Keep in contact with remote team members on casual messaging platforms like Slack or Microsoft Teams for a quick and stress-free way to let your remote workers know you haven't forgotten about them.

Another way to help reduce FOMO among your remote workers is by continuing to host virtual social events. Zoom calls don't always need to be formal work meetings. Informal online gatherings will give remote employees the chance to socialize with colleagues and give everyone a way to catch up on recent happenings.

If your remote employees are in the area and comfortable with meeting up in person, consider hosting socially distanced, in-person events to provide a safe opportunity for remote workers to participate in community building activities and boost feelings of inclusion.

Related: How to Strengthen Communication Within Remote and Hybrid Teams

Respect personal boundaries

Another reason remote workers are suffering is they may feel they lack work-life balance. The line between work and personal life can be easily blurred when working from home, and one of the best ways to support remote workers struggling to keep work-life balance is to respect the boundaries they've created to separate their job from the rest of their lives.

Communicate with your employees about what those boundaries look like, talk about the times of day they are generally available to work, and review any black-out times or dates that they prefer not to be contacted.

Another way to show your employees that you prioritize their personal well-being and boundaries is to make mental health days a standard practice at your company. Offering mental health days and making them a normal part of your company culture shows team members you care about their well-being and encourages a healthy work-life balance, especially for remote workers who may be struggling with feelings of inadequacy or imposter syndrome.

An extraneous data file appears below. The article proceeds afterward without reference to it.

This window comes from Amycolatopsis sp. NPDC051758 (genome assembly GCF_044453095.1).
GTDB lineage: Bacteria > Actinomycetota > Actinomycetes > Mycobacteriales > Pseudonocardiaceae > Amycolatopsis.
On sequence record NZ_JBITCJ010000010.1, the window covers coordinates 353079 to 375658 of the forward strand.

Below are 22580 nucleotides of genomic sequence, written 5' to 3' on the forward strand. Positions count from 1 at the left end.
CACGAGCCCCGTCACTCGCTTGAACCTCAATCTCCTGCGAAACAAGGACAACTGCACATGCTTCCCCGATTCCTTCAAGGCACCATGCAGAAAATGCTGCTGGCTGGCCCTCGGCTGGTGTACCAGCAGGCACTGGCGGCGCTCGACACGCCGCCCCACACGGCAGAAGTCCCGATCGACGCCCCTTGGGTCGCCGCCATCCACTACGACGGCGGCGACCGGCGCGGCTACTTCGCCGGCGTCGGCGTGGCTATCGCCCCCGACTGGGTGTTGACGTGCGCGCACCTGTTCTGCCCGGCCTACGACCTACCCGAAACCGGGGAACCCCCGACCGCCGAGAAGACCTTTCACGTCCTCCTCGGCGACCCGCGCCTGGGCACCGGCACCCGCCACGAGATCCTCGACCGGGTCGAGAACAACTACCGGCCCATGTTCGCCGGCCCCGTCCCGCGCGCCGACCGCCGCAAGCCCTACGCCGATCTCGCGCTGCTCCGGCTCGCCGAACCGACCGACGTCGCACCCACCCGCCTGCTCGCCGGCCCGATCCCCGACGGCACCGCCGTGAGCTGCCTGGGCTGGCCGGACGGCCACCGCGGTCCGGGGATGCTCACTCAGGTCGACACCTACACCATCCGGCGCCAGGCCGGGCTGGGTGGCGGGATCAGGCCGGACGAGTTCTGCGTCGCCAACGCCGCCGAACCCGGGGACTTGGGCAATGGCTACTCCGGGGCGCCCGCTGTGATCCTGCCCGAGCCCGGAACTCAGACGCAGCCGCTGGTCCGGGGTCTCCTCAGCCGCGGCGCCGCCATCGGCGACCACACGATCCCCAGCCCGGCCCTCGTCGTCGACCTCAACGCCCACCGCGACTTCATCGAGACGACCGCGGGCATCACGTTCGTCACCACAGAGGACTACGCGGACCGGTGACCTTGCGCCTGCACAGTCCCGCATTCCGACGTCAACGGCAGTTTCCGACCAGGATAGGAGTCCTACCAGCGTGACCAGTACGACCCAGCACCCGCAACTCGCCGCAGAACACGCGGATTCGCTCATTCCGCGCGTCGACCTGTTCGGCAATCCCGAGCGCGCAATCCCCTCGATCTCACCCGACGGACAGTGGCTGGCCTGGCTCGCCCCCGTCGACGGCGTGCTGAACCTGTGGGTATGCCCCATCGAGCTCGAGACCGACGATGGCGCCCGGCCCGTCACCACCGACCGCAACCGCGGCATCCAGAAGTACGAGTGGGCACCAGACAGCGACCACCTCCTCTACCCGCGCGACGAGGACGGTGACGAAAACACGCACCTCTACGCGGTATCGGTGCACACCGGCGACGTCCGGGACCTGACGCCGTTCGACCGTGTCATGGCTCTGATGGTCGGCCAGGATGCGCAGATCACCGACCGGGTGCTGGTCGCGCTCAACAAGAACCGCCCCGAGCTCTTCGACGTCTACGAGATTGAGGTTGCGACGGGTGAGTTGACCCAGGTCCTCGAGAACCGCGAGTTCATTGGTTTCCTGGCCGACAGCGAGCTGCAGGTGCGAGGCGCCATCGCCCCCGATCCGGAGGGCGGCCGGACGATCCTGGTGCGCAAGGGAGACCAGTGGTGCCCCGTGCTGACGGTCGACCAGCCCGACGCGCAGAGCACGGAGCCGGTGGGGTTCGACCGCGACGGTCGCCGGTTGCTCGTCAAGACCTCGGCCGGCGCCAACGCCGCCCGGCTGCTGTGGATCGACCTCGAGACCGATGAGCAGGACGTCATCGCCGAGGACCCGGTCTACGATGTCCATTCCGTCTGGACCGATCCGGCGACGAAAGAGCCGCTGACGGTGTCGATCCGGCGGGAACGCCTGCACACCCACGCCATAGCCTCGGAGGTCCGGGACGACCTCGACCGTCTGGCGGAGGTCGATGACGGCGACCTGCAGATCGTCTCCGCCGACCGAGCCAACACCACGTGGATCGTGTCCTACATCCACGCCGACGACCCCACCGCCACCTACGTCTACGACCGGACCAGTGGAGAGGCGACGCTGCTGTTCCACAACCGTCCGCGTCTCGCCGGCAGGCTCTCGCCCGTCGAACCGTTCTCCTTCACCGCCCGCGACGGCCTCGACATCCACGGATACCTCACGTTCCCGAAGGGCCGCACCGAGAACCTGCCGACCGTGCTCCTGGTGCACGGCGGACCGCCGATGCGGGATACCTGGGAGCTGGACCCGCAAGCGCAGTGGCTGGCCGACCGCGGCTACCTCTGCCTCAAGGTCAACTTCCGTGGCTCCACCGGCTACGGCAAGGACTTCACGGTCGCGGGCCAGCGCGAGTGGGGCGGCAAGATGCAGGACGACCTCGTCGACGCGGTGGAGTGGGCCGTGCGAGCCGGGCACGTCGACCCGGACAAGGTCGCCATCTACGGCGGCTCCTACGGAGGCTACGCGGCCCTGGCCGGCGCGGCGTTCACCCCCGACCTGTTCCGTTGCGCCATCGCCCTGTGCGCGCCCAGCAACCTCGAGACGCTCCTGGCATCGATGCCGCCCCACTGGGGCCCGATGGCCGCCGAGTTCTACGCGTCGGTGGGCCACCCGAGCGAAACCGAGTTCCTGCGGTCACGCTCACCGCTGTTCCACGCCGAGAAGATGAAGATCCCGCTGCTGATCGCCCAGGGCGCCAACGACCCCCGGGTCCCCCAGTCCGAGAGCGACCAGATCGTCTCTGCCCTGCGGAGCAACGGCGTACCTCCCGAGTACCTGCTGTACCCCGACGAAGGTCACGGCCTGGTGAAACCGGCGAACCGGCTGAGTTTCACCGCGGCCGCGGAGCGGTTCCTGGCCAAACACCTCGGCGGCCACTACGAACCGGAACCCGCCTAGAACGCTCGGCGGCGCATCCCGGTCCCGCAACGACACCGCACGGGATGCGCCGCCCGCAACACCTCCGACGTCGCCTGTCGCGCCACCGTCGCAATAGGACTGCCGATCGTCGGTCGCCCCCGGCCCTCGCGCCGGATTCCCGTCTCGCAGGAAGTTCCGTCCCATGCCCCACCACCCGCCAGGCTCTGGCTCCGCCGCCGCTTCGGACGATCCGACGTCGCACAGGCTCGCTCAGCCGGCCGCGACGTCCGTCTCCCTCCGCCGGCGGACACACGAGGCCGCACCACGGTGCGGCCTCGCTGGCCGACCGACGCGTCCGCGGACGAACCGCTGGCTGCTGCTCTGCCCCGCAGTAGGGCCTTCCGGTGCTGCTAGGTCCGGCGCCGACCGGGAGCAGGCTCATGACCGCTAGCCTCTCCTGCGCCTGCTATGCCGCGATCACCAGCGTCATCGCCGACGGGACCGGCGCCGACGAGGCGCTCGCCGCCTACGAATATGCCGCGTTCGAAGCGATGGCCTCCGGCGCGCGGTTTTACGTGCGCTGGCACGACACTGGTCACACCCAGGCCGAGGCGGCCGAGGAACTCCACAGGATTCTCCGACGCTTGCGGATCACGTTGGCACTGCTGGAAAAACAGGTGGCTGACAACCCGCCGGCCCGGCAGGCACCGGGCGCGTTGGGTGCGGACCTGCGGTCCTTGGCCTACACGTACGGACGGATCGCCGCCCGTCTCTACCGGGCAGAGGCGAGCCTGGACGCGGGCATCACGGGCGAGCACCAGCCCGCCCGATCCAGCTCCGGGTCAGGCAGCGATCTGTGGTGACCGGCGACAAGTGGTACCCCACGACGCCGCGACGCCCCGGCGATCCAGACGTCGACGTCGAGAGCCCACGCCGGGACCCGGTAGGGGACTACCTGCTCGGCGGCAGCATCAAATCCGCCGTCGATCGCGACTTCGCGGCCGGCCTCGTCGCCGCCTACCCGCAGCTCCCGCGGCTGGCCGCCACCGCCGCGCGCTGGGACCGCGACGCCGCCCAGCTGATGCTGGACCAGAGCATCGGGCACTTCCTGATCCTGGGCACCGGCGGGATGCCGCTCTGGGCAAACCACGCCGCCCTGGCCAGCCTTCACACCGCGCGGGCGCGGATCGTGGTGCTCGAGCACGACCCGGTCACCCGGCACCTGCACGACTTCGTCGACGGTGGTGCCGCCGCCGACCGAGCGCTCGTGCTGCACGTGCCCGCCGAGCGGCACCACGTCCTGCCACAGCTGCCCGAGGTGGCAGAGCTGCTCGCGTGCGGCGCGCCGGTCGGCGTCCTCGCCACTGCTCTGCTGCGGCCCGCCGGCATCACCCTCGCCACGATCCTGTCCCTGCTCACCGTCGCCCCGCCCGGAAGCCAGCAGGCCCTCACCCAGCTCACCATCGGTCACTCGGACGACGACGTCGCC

Related: Cultivate Resilience and Mental Health Within Yourself

Offer health benefits with therapy

Offering mental health services as a part of your health plan is perhaps the most comprehensive way to support the mental health of your remote workers.

Breeze's survey found that 67% percent of those who sought professional help did so with the help of their employer's health insurance plan. This means employees who have therapy covered by their health insurance will be more likely to seek the help they need and take proactive steps to address their mental health.

While plans that provide mental health services may be more costly, they can pay for themselves in terms of employee productivity and motivation.

Offering these benefits also demonstrates that your company cares about its employees' mental health and goes a long way toward proving that you have your employees' best interests at heart.

Related: 10 Creative Ways to Celebrate Your Employees' Birthdays Remotely

Wavy Line
John Boitnott

Entrepreneur Leadership Network VIP

Journalist, Digital Media Consultant and Investor

John Boitnott is a longtime digital media consultant and journalist living in San Francisco. He's written for Venturebeat, USA Today and FastCompany.